The new play money is also a great tool for grown-ups to practice using Japanese money.

On July 3, the Bank of Japan finally released its new designs for the country’s 1,000, 5,000, and 10,000-yen bills for the first time in 20 years. Since the previous bills still remain legal tender, there’s no need to exchange anything, but it’s certainly fun to check your change now to see when you’ll first encounter one of the new bills in the wild.

Can Do, one of Japan’s biggest 100-yen store chains, has also capitalized on the new money by swiftly releasing an updated version of its Children’s Bank (こどもぎんこう) series of fake play money. We were impressed by the speed of this change and decided to check out the product at our local Can Do location.

▼ The red star is a prominent part of Can Do’s logo, often appearing between the two words as well.

We were able to spot the play money very quickly in the store’s stationery section. Sure enough, the packaging had a bubble with the English word “New” on the front of it to signify the new bill designs. One package of the play money costs 110 yen (US$0.68), which includes Japan’s 10-percent sales tax, and is intended for ages three and up. We decided to purchase one of these packs, as well as one pack of play money based on the original yen designs that was hanging right next to it.

At home, we compared the new play money to the old play money (it definitely feels weird referring to those designs as “old”).

Opening the old kind first, we found 24 bills in total (including single larger versions of each bill), plus eight plastic coins in bright colors. The bills were made from fairly thick paper stock and felt durable.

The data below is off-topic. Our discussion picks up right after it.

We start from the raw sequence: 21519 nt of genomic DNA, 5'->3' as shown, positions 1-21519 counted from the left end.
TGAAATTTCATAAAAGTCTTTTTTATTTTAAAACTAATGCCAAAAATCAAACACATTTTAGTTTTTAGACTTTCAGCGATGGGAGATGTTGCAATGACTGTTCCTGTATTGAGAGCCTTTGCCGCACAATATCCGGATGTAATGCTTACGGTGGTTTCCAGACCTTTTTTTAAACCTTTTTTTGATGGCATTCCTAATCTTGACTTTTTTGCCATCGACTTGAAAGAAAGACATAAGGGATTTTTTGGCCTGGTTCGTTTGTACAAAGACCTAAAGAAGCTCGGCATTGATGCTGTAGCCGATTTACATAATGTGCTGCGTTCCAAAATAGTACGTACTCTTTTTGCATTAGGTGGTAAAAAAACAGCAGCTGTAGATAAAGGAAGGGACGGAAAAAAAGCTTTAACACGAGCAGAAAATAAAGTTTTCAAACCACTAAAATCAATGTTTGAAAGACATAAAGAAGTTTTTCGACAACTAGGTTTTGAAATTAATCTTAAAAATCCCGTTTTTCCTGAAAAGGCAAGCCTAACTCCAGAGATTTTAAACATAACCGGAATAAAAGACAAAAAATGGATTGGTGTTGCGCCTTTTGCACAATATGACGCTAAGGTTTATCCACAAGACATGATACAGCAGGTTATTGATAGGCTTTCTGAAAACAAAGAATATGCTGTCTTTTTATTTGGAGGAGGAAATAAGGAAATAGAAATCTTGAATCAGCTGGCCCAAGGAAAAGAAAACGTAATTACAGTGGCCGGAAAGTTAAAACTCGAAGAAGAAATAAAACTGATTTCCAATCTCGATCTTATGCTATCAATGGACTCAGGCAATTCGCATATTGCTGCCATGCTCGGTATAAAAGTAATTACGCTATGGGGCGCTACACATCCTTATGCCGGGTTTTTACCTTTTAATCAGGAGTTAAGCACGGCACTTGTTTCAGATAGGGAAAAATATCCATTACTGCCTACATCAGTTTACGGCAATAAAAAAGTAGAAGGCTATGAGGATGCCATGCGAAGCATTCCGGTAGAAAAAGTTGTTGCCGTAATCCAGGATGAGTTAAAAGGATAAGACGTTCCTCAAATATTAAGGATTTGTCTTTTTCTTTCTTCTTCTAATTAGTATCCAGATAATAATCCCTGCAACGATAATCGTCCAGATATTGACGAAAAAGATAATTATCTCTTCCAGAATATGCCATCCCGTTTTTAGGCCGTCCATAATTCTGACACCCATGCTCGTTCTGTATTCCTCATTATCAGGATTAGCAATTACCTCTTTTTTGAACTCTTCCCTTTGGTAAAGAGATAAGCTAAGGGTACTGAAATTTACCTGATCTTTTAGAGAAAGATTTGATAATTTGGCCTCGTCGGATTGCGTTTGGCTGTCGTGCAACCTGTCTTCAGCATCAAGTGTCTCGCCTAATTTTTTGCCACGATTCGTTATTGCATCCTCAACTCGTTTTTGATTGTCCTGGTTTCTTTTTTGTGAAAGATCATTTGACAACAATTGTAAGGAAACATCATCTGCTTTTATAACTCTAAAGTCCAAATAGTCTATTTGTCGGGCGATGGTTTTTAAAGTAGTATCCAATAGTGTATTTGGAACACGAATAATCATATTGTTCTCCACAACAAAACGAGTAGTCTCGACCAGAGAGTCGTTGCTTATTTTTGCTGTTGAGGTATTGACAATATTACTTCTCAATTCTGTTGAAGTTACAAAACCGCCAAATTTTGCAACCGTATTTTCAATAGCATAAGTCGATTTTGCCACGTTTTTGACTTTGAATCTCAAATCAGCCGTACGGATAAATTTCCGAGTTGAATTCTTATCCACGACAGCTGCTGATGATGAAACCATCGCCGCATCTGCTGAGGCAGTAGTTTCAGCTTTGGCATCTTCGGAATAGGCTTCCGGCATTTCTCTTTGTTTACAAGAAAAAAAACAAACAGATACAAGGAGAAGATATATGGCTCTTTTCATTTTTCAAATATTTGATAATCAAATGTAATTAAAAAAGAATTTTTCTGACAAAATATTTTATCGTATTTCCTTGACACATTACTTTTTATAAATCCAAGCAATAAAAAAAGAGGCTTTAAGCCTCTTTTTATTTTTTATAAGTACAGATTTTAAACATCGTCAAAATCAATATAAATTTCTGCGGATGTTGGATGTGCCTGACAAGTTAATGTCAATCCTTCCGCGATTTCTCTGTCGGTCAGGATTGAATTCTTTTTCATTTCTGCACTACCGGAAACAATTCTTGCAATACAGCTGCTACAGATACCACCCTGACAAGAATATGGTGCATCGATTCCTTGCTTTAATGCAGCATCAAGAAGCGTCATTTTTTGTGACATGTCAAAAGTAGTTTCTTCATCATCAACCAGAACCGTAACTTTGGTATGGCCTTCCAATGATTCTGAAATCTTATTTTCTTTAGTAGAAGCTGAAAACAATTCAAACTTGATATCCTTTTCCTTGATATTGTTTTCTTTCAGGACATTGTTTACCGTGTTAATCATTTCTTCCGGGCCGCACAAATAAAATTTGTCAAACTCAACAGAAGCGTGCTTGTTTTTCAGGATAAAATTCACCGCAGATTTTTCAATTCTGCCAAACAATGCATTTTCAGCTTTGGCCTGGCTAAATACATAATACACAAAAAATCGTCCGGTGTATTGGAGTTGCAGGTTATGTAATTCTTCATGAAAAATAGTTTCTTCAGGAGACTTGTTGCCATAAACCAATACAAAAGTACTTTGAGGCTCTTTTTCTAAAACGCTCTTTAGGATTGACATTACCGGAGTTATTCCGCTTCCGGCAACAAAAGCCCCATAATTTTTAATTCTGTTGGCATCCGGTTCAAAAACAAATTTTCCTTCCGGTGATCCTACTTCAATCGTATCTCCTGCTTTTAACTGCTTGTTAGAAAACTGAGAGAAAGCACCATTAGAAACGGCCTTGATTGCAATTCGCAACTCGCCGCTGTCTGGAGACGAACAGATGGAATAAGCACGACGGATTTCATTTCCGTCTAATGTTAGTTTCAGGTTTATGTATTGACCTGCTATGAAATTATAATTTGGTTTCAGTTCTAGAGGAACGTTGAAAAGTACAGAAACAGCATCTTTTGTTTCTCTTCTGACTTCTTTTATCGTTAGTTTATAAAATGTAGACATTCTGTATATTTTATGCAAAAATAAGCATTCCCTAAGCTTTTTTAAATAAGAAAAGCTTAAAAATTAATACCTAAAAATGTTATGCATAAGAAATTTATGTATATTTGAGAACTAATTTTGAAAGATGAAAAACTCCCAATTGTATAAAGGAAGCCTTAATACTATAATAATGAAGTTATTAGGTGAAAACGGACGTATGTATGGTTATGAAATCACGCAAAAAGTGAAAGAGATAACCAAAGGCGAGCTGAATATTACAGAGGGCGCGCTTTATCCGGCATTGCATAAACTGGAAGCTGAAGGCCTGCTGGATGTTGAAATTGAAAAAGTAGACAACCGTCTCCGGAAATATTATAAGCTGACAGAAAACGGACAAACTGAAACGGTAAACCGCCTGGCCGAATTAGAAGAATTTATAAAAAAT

We were happy to see the familiar 1,000, 2,000, 5,000, and 10,000-yen bill designs all represented in this bundle, even though it’s been a while since we encountered a relatively rare 2,000-yen bill in actual circulation.

The main downside of these bills was that they were only printed on one side, and the backs of them were blank.

Next we opened up the new play money. There were nine bills in total plus six plastic coins that were more realistic-looking in terms of actual color and design. The 2,000-yen bill doesn’t make an appearance here because, well, no new design of it was released in the first place.

These bills were made from thinner paper and bent more easily, but the design rendering was exquisite–minus the holographic image that’s in the center of the real bills, but that’s to be expected.

▼ The yellow bubbles remind you that these are, in fact, Children’s Bank bills and not the real thing!

But the real surprise lay in what was on the back. They weren’t just blank like the older ones but were fully printed!

Finally, the new play money comes in different sizes proportional to the real thing (though all of them are still on a smaller than in real life). The attention to detail for something that costs only 100 yen is truly remarkable. Can Do, you Can Did!

If you’ll be visiting Japan soon, we might recommend picking up a few packs of the new play money as a unique souvenir to go with your child’s kitchen play set back home to spice up their business with some international currency. I also use 100-yen store play money in my elementary Japanese classes while teaching numbers and to practice basic monetary transactions. So before you find the next thing that you want to spend all of your money on in Japan, maybe try to simulate the real deal with some of the fake stuff first.

Reference: Can Do
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